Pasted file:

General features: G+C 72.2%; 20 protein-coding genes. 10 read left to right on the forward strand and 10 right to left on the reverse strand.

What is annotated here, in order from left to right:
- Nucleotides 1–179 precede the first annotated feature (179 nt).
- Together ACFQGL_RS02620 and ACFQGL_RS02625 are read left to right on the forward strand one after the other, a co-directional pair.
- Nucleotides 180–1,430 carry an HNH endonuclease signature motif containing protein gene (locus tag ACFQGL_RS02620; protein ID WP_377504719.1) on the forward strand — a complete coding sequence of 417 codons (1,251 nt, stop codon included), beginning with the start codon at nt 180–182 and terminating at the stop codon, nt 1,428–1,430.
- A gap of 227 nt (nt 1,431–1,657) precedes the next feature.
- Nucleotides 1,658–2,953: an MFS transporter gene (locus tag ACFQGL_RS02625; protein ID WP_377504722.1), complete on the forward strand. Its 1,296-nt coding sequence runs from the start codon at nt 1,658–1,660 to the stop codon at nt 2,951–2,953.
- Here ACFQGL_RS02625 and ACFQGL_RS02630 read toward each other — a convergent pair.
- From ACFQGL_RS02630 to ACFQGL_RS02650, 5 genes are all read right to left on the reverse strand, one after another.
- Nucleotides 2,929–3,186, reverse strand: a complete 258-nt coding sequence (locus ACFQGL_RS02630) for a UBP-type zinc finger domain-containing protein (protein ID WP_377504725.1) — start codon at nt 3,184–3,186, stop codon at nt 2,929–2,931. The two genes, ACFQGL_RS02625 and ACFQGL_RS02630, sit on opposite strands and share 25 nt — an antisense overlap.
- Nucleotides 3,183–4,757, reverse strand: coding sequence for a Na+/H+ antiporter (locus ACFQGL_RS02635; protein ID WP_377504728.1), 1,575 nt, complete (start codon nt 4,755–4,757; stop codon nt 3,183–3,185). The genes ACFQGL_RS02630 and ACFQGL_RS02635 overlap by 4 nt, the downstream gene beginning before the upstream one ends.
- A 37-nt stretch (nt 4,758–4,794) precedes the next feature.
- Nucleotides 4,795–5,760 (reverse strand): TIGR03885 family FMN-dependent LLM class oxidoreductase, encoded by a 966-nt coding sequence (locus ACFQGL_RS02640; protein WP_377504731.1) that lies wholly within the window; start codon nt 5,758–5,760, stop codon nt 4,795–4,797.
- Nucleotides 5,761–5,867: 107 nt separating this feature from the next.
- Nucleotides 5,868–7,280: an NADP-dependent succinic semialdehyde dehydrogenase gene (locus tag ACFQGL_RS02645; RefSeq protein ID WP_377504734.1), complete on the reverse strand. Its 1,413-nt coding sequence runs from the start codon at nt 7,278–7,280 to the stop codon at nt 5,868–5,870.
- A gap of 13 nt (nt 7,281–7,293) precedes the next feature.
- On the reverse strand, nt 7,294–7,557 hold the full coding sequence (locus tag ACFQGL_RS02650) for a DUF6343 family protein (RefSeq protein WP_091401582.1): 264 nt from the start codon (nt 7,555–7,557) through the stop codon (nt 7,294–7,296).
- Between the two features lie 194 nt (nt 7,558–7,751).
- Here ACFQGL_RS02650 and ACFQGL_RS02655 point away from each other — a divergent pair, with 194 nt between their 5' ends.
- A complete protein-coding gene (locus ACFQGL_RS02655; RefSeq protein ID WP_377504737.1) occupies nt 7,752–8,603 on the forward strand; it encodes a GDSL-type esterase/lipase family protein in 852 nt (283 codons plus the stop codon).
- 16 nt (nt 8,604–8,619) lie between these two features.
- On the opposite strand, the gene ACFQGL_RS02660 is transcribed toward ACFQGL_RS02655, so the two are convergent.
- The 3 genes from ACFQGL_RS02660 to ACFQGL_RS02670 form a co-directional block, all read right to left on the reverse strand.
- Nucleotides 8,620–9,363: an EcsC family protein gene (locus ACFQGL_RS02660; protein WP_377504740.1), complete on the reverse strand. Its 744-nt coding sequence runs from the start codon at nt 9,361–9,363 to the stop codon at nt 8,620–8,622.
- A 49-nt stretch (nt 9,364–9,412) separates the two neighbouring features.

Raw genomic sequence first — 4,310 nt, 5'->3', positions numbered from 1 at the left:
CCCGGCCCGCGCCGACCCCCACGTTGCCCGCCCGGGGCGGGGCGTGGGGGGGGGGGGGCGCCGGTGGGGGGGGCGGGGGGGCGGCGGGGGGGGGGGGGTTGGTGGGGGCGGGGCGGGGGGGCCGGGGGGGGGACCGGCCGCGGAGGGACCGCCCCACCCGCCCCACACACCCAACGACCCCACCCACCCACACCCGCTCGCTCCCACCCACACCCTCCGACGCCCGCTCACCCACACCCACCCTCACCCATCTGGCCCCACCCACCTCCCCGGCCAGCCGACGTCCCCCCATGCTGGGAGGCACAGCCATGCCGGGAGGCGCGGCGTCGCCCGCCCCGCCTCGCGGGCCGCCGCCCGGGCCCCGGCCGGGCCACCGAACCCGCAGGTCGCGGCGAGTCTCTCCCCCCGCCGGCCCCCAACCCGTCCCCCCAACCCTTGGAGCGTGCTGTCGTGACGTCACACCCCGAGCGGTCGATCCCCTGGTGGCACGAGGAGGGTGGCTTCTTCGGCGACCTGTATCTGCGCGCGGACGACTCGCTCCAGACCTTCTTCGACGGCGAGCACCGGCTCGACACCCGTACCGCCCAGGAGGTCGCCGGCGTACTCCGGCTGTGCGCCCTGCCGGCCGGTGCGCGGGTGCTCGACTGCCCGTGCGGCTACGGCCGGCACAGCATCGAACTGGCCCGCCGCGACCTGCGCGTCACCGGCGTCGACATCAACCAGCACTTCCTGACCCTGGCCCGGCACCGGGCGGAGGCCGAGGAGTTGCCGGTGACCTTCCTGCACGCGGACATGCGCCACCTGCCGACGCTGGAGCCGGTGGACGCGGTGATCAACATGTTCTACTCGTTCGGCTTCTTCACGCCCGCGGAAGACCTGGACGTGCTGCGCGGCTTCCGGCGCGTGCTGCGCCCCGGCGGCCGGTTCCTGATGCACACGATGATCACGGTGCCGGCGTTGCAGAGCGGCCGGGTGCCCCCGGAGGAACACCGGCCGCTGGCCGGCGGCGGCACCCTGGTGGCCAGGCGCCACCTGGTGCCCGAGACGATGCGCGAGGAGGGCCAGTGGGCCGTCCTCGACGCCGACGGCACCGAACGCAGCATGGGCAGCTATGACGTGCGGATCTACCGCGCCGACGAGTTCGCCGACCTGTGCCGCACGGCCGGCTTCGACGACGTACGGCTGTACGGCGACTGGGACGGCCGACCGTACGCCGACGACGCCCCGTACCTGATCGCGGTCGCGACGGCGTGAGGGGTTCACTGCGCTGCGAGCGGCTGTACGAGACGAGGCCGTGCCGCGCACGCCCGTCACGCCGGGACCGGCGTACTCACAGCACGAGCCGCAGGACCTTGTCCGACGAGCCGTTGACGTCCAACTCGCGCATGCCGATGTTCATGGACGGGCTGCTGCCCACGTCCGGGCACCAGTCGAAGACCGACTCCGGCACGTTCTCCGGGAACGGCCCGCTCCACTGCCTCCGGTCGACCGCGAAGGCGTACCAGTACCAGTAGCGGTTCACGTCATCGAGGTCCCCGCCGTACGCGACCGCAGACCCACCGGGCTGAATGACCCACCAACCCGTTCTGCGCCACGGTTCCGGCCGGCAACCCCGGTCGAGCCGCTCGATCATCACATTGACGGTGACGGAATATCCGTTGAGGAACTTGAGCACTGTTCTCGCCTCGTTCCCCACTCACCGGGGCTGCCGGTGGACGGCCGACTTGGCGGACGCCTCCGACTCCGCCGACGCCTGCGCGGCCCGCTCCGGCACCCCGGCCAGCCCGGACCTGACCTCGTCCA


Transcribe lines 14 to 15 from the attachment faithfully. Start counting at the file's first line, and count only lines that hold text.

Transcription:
- Nucleotides 5,761–5,867: 107 nt separating this feature from the next.
- Nucleotides 5,868–7,280: an NADP-dependent succinic semialdehyde dehydrogenase gene (locus tag ACFQGL_RS02645; RefSeq protein ID WP_377504734.1), complete on the reverse strand. Its 1,413-nt coding sequence runs from the start codon at nt 7,278–7,280 to the stop codon at nt 5,868–5,870.